Conclusions

The distribution of populations exposed to the risk of P. falciparum and P. vivax malaria is poorly understood at the global level. Considerable effort as part of MAP is required to improve our basic maps of malaria transmission intensity and help identify the global distribution of populations at risk of malaria. This will involve assembling the largest-ever collection of PR data and a significant parallel investment in establishing the required environmental, population, and malaria vector data.

A very considerable research effort is also required to evaluate those statistical techniques needed to relate the PR and environmental data for extensive map predictions with confidence intervals. This will take time and succeed only with the cooperation of the malaria control community. To encourage interaction, MAP will be connected with the philosophy of open access, so that all data collected and techniques developed can be made available in the public domain rapidly after peer review.

Acknowledgments

We thank Drs. Carlos Guerra and Andrew Tatem for commenting on the manuscript.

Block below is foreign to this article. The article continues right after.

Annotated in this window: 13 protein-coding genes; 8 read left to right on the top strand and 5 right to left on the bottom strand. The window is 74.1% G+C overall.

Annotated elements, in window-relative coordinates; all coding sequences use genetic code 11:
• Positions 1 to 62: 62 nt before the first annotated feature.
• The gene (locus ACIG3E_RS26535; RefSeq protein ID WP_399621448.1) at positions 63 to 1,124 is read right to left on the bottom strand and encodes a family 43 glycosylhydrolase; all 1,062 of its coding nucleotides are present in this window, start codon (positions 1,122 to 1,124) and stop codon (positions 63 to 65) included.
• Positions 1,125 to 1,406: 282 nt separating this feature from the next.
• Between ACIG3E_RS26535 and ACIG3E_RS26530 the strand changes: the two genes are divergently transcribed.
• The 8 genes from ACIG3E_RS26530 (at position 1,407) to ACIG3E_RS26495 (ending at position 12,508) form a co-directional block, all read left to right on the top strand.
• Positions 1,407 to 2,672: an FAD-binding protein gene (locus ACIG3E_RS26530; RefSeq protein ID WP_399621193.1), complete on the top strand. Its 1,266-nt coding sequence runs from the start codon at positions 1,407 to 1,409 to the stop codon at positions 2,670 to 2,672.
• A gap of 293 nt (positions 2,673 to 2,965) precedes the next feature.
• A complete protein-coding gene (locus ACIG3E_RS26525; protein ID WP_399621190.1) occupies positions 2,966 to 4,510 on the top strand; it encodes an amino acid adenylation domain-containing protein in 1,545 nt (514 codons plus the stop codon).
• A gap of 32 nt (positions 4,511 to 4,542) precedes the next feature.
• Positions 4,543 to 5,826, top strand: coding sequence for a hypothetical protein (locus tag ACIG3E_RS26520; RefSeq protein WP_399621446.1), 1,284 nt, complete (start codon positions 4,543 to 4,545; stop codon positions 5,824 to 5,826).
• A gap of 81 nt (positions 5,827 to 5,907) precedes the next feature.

References

  1. 1. Lopez AD, Mathers CD, Ezzati M, Jamison DT, Murray CJ (2006) Global and regional burden of disease and risk factors, 2001: Systematic analysis of population health data. Lancet 367: 1747–1757.
  2. 2. Jamison DT, Breman JG, Measham AR, Alleyne G, Claeson M, et al. (2006) Disease control priorities in developing countries. Washington (D. C.): World Bank Publications. 1352 p. editors.
  3. 3. The World Health Organization (2005) The world malaria report 2005. Geneva: World Health Organization. Available: http://www.rbm.who.int/wmr2005. Accessed 10 September 2006.
  4. 4. Snow RW, Guerra CA, Noor AM, Myint HY, Hay SI (2005) The global distribution of clinical episodes of Plasmodium falciparum malaria. Nature 434: 214–217.